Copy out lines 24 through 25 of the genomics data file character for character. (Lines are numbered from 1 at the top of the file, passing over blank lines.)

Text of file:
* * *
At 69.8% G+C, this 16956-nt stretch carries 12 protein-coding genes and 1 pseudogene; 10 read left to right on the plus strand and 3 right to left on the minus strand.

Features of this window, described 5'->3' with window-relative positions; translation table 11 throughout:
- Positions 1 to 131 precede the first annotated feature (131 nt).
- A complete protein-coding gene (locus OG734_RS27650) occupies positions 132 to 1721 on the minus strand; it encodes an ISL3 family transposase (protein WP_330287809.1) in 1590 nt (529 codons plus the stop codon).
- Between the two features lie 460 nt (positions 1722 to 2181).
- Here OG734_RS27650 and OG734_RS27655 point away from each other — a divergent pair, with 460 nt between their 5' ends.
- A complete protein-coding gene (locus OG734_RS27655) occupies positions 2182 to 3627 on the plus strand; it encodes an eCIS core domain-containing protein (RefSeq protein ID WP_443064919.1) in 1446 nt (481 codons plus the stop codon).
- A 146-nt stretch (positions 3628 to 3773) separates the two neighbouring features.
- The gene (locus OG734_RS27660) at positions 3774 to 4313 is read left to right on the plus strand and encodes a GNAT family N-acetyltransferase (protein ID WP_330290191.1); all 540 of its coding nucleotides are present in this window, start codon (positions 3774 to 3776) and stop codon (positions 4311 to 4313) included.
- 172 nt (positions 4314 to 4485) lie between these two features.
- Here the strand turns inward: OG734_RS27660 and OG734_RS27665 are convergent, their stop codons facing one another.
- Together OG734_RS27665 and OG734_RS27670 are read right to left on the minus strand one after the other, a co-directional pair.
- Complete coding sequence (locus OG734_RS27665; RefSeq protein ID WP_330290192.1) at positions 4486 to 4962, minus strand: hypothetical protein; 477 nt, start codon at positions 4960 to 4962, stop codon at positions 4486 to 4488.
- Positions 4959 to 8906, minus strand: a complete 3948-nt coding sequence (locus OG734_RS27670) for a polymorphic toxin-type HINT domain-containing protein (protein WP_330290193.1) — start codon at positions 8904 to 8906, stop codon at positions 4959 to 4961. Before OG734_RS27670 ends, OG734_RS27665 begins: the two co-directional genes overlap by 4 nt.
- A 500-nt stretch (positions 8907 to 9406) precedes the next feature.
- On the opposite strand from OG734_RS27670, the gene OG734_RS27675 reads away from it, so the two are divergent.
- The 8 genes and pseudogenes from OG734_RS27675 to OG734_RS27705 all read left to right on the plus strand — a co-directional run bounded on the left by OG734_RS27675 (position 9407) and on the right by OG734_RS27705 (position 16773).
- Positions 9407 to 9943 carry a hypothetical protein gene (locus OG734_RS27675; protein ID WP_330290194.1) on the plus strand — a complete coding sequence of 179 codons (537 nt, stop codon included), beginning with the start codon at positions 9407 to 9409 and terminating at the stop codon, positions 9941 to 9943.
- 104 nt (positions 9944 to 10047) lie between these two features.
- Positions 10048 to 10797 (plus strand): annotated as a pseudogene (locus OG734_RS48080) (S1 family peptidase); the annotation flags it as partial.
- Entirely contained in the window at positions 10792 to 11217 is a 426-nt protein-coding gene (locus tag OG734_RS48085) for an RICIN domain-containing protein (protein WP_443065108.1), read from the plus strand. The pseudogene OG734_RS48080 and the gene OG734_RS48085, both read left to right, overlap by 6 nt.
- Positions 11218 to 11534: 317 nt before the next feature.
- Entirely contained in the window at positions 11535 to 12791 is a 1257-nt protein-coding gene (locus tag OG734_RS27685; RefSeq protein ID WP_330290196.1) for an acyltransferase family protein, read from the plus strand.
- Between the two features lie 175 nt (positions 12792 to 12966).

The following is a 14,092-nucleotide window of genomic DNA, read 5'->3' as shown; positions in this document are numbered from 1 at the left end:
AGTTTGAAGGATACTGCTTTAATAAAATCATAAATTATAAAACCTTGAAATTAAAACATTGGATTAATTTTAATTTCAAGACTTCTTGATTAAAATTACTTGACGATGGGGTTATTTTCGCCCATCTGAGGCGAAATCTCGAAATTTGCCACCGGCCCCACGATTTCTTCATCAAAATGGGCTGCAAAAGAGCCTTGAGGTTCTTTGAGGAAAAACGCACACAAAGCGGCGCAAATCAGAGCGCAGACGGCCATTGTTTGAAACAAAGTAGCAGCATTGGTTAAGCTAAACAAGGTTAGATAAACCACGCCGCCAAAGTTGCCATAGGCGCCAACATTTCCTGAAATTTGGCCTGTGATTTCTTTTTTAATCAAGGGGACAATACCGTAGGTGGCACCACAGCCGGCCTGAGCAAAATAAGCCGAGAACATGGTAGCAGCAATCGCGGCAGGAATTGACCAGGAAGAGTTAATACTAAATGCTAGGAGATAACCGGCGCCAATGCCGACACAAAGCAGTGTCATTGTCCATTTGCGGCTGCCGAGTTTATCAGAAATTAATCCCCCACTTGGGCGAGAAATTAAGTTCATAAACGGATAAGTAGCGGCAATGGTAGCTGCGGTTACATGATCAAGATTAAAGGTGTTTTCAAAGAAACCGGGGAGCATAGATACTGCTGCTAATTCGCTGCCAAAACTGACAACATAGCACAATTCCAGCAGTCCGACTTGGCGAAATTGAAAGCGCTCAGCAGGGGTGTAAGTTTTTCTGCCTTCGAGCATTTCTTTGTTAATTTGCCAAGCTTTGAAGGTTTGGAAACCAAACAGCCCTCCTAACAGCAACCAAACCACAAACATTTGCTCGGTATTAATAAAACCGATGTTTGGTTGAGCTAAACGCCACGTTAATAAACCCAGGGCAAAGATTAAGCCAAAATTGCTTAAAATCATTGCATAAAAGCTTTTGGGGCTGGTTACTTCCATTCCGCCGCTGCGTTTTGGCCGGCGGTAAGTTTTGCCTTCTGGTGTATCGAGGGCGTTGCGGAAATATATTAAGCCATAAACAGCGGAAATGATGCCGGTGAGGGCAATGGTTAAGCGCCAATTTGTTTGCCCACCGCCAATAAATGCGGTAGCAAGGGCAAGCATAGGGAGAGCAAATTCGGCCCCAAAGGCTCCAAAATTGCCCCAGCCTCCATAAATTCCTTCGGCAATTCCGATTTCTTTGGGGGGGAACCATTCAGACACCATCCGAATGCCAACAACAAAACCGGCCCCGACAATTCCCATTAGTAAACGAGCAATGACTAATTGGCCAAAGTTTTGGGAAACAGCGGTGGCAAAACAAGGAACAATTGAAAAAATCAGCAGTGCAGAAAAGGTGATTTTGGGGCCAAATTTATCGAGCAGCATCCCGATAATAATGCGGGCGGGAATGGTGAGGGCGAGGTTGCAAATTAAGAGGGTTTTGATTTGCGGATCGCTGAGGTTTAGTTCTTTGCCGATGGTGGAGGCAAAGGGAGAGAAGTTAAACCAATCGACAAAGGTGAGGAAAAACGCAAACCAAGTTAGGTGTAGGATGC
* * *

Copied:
- Between the two features lie 175 nt (positions 12792 to 12966).

The following is a 14,092-nucleotide window of genomic DNA, read 5'->3' as shown; positions in this document are numbered from 1 at the left end: